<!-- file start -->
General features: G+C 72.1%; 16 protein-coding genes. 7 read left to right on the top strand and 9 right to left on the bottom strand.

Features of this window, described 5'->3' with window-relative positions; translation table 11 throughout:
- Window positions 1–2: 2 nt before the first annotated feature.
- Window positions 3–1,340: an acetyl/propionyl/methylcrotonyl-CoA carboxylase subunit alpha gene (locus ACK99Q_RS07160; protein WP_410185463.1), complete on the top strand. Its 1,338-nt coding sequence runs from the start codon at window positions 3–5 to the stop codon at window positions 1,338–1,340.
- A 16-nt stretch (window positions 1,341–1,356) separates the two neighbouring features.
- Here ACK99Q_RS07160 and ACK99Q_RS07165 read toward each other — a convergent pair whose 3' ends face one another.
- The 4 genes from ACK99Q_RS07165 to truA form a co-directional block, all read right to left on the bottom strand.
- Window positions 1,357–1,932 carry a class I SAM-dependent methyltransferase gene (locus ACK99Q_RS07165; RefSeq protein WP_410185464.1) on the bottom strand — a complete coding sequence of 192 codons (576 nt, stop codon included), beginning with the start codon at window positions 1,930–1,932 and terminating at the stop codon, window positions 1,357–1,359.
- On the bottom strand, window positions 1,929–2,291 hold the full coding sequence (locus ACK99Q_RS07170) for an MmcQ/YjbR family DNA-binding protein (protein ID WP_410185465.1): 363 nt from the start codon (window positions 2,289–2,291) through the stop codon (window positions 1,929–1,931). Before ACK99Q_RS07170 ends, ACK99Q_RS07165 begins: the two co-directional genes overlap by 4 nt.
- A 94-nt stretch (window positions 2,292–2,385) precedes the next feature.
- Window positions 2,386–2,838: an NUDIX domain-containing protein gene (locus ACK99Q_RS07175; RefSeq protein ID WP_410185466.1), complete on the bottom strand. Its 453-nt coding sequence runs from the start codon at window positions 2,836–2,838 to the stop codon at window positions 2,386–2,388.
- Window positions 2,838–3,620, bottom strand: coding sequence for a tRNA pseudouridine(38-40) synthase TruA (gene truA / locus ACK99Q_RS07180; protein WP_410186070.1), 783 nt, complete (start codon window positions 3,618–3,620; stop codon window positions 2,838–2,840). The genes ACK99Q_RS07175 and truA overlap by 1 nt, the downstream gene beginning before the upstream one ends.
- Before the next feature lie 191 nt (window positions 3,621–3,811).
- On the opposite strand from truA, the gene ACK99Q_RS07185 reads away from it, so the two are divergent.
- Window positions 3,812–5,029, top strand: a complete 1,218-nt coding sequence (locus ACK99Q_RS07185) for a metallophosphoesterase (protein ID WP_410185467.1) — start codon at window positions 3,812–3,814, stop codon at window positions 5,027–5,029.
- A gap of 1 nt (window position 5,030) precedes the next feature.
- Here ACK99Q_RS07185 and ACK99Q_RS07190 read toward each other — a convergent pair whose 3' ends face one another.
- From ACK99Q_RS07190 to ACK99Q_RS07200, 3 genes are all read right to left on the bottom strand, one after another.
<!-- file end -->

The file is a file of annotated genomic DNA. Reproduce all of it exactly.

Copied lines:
General features: G+C 72.1%; 16 protein-coding genes. 7 read left to right on the top strand and 9 right to left on the bottom strand.

Features of this window, described 5'->3' with window-relative positions; translation table 11 throughout:
- Window positions 1–2: 2 nt before the first annotated feature.
- Window positions 3–1,340: an acetyl/propionyl/methylcrotonyl-CoA carboxylase subunit alpha gene (locus ACK99Q_RS07160; protein WP_410185463.1), complete on the top strand. Its 1,338-nt coding sequence runs from the start codon at window positions 3–5 to the stop codon at window positions 1,338–1,340.
- A 16-nt stretch (window positions 1,341–1,356) separates the two neighbouring features.
- Here ACK99Q_RS07160 and ACK99Q_RS07165 read toward each other — a convergent pair whose 3' ends face one another.
- The 4 genes from ACK99Q_RS07165 to truA form a co-directional block, all read right to left on the bottom strand.
- Window positions 1,357–1,932 carry a class I SAM-dependent methyltransferase gene (locus ACK99Q_RS07165; RefSeq protein WP_410185464.1) on the bottom strand — a complete coding sequence of 192 codons (576 nt, stop codon included), beginning with the start codon at window positions 1,930–1,932 and terminating at the stop codon, window positions 1,357–1,359.
- On the bottom strand, window positions 1,929–2,291 hold the full coding sequence (locus ACK99Q_RS07170) for an MmcQ/YjbR family DNA-binding protein (protein ID WP_410185465.1): 363 nt from the start codon (window positions 2,289–2,291) through the stop codon (window positions 1,929–1,931). Before ACK99Q_RS07170 ends, ACK99Q_RS07165 begins: the two co-directional genes overlap by 4 nt.
- A 94-nt stretch (window positions 2,292–2,385) precedes the next feature.
- Window positions 2,386–2,838: an NUDIX domain-containing protein gene (locus ACK99Q_RS07175; RefSeq protein ID WP_410185466.1), complete on the bottom strand. Its 453-nt coding sequence runs from the start codon at window positions 2,836–2,838 to the stop codon at window positions 2,386–2,388.
- Window positions 2,838–3,620, bottom strand: coding sequence for a tRNA pseudouridine(38-40) synthase TruA (gene truA / locus ACK99Q_RS07180; protein WP_410186070.1), 783 nt, complete (start codon window positions 3,618–3,620; stop codon window positions 2,838–2,840). The genes ACK99Q_RS07175 and truA overlap by 1 nt, the downstream gene beginning before the upstream one ends.
- Before the next feature lie 191 nt (window positions 3,621–3,811).
- On the opposite strand from truA, the gene ACK99Q_RS07185 reads away from it, so the two are divergent.
- Window positions 3,812–5,029, top strand: a complete 1,218-nt coding sequence (locus ACK99Q_RS07185) for a metallophosphoesterase (protein ID WP_410185467.1) — start codon at window positions 3,812–3,814, stop codon at window positions 5,027–5,029.
- A gap of 1 nt (window position 5,030) precedes the next feature.
- Here ACK99Q_RS07185 and ACK99Q_RS07190 read toward each other — a convergent pair whose 3' ends face one another.
- From ACK99Q_RS07190 to ACK99Q_RS07200, 3 genes are all read right to left on the bottom strand, one after another.